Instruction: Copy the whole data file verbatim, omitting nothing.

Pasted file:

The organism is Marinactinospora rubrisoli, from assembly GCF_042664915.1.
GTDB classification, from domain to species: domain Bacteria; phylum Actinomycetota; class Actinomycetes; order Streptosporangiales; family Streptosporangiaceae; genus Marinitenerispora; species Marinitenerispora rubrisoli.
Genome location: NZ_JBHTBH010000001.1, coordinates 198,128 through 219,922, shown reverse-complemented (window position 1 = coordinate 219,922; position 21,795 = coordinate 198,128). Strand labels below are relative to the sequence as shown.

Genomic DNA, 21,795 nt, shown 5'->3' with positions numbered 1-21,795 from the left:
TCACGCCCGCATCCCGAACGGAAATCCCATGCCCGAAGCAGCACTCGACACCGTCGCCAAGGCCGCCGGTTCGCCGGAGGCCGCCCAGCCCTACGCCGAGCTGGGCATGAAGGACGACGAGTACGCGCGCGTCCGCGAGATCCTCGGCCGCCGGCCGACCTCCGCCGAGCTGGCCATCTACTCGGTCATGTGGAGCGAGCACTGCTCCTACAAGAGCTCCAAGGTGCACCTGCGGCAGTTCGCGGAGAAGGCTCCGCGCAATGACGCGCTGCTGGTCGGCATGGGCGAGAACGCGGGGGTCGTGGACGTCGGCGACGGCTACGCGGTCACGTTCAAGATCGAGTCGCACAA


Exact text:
The organism is Marinactinospora rubrisoli, from assembly GCF_042664915.1.
GTDB classification, from domain to species: domain Bacteria; phylum Actinomycetota; class Actinomycetes; order Streptosporangiales; family Streptosporangiaceae; genus Marinitenerispora; species Marinitenerispora rubrisoli.
Genome location: NZ_JBHTBH010000001.1, coordinates 198,128 through 219,922, shown reverse-complemented (window position 1 = coordinate 219,922; position 21,795 = coordinate 198,128). Strand labels below are relative to the sequence as shown.

Genomic DNA, 21,795 nt, shown 5'->3' with positions numbered 1-21,795 from the left:
TCACGCCCGCATCCCGAACGGAAATCCCATGCCCGAAGCAGCACTCGACACCGTCGCCAAGGCCGCCGGTTCGCCGGAGGCCGCCCAGCCCTACGCCGAGCTGGGCATGAAGGACGACGAGTACGCGCGCGTCCGCGAGATCCTCGGCCGCCGGCCGACCTCCGCCGAGCTGGCCATCTACTCGGTCATGTGGAGCGAGCACTGCTCCTACAAGAGCTCCAAGGTGCACCTGCGGCAGTTCGCGGAGAAGGCTCCGCGCAATGACGCGCTGCTGGTCGGCATGGGCGAGAACGCGGGGGTCGTGGACGTCGGCGACGGCTACGCGGTCACGTTCAAGATCGAGTCGCACAA